One industry that shares a respect for uniformity is baseball, America’s favorite past-time. The sport of baseball is widely known for its popular uniforms across the world. The baseball hat has become a fashionable trend that has spread across the globe existing in virtually every country. New York Yankees hats can be found in Bangkok, Bangladesh, and Beirut. The New York Yankees image has become synonymous with success; the baseball cap has become a stereotypical representation of the American dream: “Be like us and you can win.”

But, buying Yankees merchandise does not make you a winner, advertisers just want you to believe you are one. It’s a confidence booster, an illusion, much like the suit.  But, who are we kidding? Just as buying a Yankees hat makes you no more or less a winner, wearing a suit and tie makes you no more employable as the next applicant. If anything, the world exemplifies loudly to be different. Innovation is the key to tomorrow’s booming economy. It’s hard not to wonder if suits and ties are stunting are countries growth.

 Have we stopped hiring great applicants because they don’t “look the part?”

One man who has challenged stereotypical judgments in baseball is Billy Beane. If you don’t know who Billy Beane is or haven’t seen Moneyball, Billy Beane (played by Brad Pitt) used sabermetrics, a form of baseball statistical analysis, to take the low-budget and unconventional Oakland A’s to their first playoff game in 2006. Instead of judging potential players based on non-essentials like their muscle definition, height, and overall good looks, Beane calculated statistical knowledge on his players to predict their odds of winning. Each player was calculated based on a set of standardized metrics that used in conjunction with his formula predicted their chances of winning.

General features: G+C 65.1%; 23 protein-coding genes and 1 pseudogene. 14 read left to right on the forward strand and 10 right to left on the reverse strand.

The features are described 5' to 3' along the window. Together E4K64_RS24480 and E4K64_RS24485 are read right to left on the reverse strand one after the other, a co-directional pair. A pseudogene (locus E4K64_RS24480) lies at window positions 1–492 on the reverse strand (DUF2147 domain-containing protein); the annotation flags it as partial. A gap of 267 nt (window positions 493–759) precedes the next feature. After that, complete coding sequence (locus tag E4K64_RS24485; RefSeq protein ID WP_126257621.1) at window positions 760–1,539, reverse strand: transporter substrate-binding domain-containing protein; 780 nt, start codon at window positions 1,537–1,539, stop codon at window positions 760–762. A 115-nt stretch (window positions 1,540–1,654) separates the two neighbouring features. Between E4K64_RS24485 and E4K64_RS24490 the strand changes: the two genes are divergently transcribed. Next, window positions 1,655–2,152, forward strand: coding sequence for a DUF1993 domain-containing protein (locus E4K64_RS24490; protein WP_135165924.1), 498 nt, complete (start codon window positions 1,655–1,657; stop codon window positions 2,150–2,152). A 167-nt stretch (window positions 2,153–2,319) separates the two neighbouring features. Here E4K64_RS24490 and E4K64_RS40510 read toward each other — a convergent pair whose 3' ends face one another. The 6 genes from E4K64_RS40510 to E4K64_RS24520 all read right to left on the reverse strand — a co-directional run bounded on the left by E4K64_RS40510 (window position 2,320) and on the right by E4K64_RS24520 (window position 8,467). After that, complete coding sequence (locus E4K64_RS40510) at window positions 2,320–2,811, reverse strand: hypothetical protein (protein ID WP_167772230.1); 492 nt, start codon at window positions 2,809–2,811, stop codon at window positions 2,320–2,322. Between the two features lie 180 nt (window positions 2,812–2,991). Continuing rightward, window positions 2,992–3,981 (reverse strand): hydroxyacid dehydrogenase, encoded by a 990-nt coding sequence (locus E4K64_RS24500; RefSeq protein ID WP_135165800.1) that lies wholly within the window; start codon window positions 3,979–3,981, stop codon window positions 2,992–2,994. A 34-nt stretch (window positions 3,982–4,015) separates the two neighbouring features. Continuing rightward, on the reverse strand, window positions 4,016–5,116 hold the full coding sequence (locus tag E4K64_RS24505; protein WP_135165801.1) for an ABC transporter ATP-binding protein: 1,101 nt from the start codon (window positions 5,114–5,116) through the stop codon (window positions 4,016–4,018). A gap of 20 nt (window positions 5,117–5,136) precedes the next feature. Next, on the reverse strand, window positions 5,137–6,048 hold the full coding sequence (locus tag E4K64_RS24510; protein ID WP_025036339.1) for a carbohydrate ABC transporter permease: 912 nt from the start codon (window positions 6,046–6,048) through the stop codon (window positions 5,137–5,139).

We can learn a lot from his leadership strategy. Beane’s key strategy was his use of information: data from the player’s past (high school, college, and minor league) combined with how the player would fit in with the rest of the team. Where many baseball scouts judged potential players on physical appearance, Beane relied on rationality and mathematics. He used past indicators of performance that would safe guard against bad intuitive decision making. Everyone can learn something from Billy Beane’s approach. Our pre-judgments are often wrong. Billy Beane knew better than to rely solely on a player’s appearance.

It’s an unfortunate fact that others judge our appearance. The materials we wear (shirts, shoes, pants, etc.) are looked at as representations of us. It is a shame that we judge others by the emblem on their shirt or the advertising on the back pocket of their jean pants. To think that wearing a t-shirt, exposing our legs, or growing facial hair is deemed irreprehensible and irresponsible begs for a change in business protocol. Businesses are missing out on great opportunities because of misjudgment.

The future is changing before us. Corporate structures are beginning to see and believe that comfortable employees work harder. Not only do they spend more energy at work, job satisfaction is higher.

It’s time to start questioning the reasons for wearing a mandatory suit and tie:

What is it adding to the company?

How is affecting your work? 

Is it essential for great performance?

It’s time to start paying attention to analysis, facts, and people with proof of their accomplishments- even if they do look different.

Conformity is over, it’s time to revolt.

Are you really a suit and tie kinda guy?



About Stephan Stansfield